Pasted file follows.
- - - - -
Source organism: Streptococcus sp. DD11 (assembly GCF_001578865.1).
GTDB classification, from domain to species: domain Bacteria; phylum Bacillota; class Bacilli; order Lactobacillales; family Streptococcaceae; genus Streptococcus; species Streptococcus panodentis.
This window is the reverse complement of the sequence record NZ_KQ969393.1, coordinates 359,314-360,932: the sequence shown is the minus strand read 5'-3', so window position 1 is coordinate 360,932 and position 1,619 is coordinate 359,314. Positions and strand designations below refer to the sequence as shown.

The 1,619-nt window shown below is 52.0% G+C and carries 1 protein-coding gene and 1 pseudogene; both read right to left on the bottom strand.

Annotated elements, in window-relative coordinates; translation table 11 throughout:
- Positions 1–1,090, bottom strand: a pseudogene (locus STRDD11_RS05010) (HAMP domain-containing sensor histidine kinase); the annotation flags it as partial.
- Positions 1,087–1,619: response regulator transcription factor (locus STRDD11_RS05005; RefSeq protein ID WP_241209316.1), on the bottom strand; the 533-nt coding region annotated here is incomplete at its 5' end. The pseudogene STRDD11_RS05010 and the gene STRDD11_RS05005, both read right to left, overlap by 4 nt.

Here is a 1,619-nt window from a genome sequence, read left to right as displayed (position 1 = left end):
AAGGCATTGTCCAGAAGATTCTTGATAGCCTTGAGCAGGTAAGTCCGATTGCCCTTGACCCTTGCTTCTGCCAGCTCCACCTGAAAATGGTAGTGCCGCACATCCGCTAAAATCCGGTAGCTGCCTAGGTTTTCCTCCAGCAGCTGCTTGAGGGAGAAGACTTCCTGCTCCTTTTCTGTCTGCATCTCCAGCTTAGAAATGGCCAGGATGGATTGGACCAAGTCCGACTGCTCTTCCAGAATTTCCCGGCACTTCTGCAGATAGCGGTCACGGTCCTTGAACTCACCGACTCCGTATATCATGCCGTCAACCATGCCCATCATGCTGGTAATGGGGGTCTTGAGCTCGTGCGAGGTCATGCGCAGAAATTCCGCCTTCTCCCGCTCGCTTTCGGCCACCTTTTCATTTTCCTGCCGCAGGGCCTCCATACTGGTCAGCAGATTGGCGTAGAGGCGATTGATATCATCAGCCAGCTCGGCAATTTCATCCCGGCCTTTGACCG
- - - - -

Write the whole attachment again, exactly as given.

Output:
Source organism: Streptococcus sp. DD11 (assembly GCF_001578865.1).
GTDB classification, from domain to species: domain Bacteria; phylum Bacillota; class Bacilli; order Lactobacillales; family Streptococcaceae; genus Streptococcus; species Streptococcus panodentis.
This window is the reverse complement of the sequence record NZ_KQ969393.1, coordinates 359,314-360,932: the sequence shown is the minus strand read 5'-3', so window position 1 is coordinate 360,932 and position 1,619 is coordinate 359,314. Positions and strand designations below refer to the sequence as shown.

The 1,619-nt window shown below is 52.0% G+C and carries 1 protein-coding gene and 1 pseudogene; both read right to left on the bottom strand.

Annotated elements, in window-relative coordinates; translation table 11 throughout:
- Positions 1–1,090, bottom strand: a pseudogene (locus STRDD11_RS05010) (HAMP domain-containing sensor histidine kinase); the annotation flags it as partial.
- Positions 1,087–1,619: response regulator transcription factor (locus STRDD11_RS05005; RefSeq protein ID WP_241209316.1), on the bottom strand; the 533-nt coding region annotated here is incomplete at its 5' end. The pseudogene STRDD11_RS05010 and the gene STRDD11_RS05005, both read right to left, overlap by 4 nt.

Here is a 1,619-nt window from a genome sequence, read left to right as displayed (position 1 = left end):
AAGGCATTGTCCAGAAGATTCTTGATAGCCTTGAGCAGGTAAGTCCGATTGCCCTTGACCCTTGCTTCTGCCAGCTCCACCTGAAAATGGTAGTGCCGCACATCCGCTAAAATCCGGTAGCTGCCTAGGTTTTCCTCCAGCAGCTGCTTGAGGGAGAAGACTTCCTGCTCCTTTTCTGTCTGCATCTCCAGCTTAGAAATGGCCAGGATGGATTGGACCAAGTCCGACTGCTCTTCCAGAATTTCCCGGCACTTCTGCAGATAGCGGTCACGGTCCTTGAACTCACCGACTCCGTATATCATGCCGTCAACCATGCCCATCATGCTGGTAATGGGGGTCTTGAGCTCGTGCGAGGTCATGCGCAGAAATTCCGCCTTCTCCCGCTCGCTTTCGGCCACCTTTTCATTTTCCTGCCGCAGGGCCTCCATACTGGTCAGCAGATTGGCGTAGAGGCGATTGATATCATCAGCCAGCTCGGCAATTTCATCCCGGCCTTTGACCG